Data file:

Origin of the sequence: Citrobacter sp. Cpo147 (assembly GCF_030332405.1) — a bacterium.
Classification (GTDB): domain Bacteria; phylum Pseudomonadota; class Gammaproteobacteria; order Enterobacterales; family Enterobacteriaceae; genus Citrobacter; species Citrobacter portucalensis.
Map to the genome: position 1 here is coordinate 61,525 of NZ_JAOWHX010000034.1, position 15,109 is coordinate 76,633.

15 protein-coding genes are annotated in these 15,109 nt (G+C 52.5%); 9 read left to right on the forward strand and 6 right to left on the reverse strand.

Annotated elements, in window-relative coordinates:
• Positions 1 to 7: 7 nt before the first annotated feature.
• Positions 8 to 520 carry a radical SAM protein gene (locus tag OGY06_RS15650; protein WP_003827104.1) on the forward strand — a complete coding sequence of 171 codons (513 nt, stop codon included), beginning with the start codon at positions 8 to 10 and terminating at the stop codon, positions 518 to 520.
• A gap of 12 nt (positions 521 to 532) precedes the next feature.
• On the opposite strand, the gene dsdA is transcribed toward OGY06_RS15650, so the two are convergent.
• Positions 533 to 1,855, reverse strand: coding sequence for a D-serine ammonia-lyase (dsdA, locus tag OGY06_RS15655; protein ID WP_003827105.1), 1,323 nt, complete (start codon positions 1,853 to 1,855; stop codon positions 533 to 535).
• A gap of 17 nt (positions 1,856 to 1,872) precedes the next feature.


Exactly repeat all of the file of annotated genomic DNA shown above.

Origin of the sequence: Citrobacter sp. Cpo147 (assembly GCF_030332405.1) — a bacterium.
Classification (GTDB): domain Bacteria; phylum Pseudomonadota; class Gammaproteobacteria; order Enterobacterales; family Enterobacteriaceae; genus Citrobacter; species Citrobacter portucalensis.
Map to the genome: position 1 here is coordinate 61,525 of NZ_JAOWHX010000034.1, position 15,109 is coordinate 76,633.

15 protein-coding genes are annotated in these 15,109 nt (G+C 52.5%); 9 read left to right on the forward strand and 6 right to left on the reverse strand.

Annotated elements, in window-relative coordinates:
• Positions 1 to 7: 7 nt before the first annotated feature.
• Positions 8 to 520 carry a radical SAM protein gene (locus tag OGY06_RS15650; protein WP_003827104.1) on the forward strand — a complete coding sequence of 171 codons (513 nt, stop codon included), beginning with the start codon at positions 8 to 10 and terminating at the stop codon, positions 518 to 520.
• A gap of 12 nt (positions 521 to 532) precedes the next feature.
• On the opposite strand, the gene dsdA is transcribed toward OGY06_RS15650, so the two are convergent.
• Positions 533 to 1,855, reverse strand: coding sequence for a D-serine ammonia-lyase (dsdA, locus tag OGY06_RS15655; protein ID WP_003827105.1), 1,323 nt, complete (start codon positions 1,853 to 1,855; stop codon positions 533 to 535).
• A gap of 17 nt (positions 1,856 to 1,872) precedes the next feature.